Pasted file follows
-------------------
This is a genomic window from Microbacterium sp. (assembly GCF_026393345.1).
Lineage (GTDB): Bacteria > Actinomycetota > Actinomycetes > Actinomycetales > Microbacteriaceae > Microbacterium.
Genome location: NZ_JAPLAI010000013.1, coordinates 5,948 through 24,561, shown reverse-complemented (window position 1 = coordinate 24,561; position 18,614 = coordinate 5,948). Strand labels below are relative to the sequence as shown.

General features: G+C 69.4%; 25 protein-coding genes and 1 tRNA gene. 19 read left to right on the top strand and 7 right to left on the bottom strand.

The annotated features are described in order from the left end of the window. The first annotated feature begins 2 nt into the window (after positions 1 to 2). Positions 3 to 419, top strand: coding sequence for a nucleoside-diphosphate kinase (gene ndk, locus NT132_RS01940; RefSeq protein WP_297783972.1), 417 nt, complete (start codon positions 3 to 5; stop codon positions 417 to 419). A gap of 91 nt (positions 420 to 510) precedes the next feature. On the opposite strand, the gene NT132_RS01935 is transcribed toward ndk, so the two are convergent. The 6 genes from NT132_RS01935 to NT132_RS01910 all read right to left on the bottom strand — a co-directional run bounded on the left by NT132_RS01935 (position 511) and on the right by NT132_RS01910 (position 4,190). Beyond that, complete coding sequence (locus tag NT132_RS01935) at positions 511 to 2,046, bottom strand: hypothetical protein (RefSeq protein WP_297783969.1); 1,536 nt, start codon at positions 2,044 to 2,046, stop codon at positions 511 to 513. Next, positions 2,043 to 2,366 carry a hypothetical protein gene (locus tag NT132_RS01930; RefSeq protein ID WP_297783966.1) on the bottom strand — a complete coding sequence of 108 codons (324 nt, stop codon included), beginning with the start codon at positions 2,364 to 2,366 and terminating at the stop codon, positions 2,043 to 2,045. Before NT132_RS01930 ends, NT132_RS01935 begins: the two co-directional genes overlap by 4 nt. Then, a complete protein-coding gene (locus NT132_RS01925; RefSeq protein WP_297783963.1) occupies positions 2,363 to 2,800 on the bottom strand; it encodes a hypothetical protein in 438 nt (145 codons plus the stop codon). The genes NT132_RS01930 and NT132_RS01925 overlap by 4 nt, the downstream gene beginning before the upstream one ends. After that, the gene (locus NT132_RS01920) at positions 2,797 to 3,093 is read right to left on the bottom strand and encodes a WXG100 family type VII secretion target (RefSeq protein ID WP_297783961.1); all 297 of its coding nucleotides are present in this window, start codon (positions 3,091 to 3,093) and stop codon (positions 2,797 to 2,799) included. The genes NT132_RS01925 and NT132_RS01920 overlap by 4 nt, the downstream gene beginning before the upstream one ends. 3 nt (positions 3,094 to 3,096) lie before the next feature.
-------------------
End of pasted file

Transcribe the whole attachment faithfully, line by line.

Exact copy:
This is a genomic window from Microbacterium sp. (assembly GCF_026393345.1).
Lineage (GTDB): Bacteria > Actinomycetota > Actinomycetes > Actinomycetales > Microbacteriaceae > Microbacterium.
Genome location: NZ_JAPLAI010000013.1, coordinates 5,948 through 24,561, shown reverse-complemented (window position 1 = coordinate 24,561; position 18,614 = coordinate 5,948). Strand labels below are relative to the sequence as shown.

General features: G+C 69.4%; 25 protein-coding genes and 1 tRNA gene. 19 read left to right on the top strand and 7 right to left on the bottom strand.

The annotated features are described in order from the left end of the window. The first annotated feature begins 2 nt into the window (after positions 1 to 2). Positions 3 to 419, top strand: coding sequence for a nucleoside-diphosphate kinase (gene ndk, locus NT132_RS01940; RefSeq protein WP_297783972.1), 417 nt, complete (start codon positions 3 to 5; stop codon positions 417 to 419). A gap of 91 nt (positions 420 to 510) precedes the next feature. On the opposite strand, the gene NT132_RS01935 is transcribed toward ndk, so the two are convergent. The 6 genes from NT132_RS01935 to NT132_RS01910 all read right to left on the bottom strand — a co-directional run bounded on the left by NT132_RS01935 (position 511) and on the right by NT132_RS01910 (position 4,190). Beyond that, complete coding sequence (locus tag NT132_RS01935) at positions 511 to 2,046, bottom strand: hypothetical protein (RefSeq protein WP_297783969.1); 1,536 nt, start codon at positions 2,044 to 2,046, stop codon at positions 511 to 513. Next, positions 2,043 to 2,366 carry a hypothetical protein gene (locus tag NT132_RS01930; RefSeq protein ID WP_297783966.1) on the bottom strand — a complete coding sequence of 108 codons (324 nt, stop codon included), beginning with the start codon at positions 2,364 to 2,366 and terminating at the stop codon, positions 2,043 to 2,045. Before NT132_RS01930 ends, NT132_RS01935 begins: the two co-directional genes overlap by 4 nt. Then, a complete protein-coding gene (locus NT132_RS01925; RefSeq protein WP_297783963.1) occupies positions 2,363 to 2,800 on the bottom strand; it encodes a hypothetical protein in 438 nt (145 codons plus the stop codon). The genes NT132_RS01930 and NT132_RS01925 overlap by 4 nt, the downstream gene beginning before the upstream one ends. After that, the gene (locus NT132_RS01920) at positions 2,797 to 3,093 is read right to left on the bottom strand and encodes a WXG100 family type VII secretion target (RefSeq protein ID WP_297783961.1); all 297 of its coding nucleotides are present in this window, start codon (positions 3,091 to 3,093) and stop codon (positions 2,797 to 2,799) included. The genes NT132_RS01925 and NT132_RS01920 overlap by 4 nt, the downstream gene beginning before the upstream one ends. 3 nt (positions 3,094 to 3,096) lie before the next feature.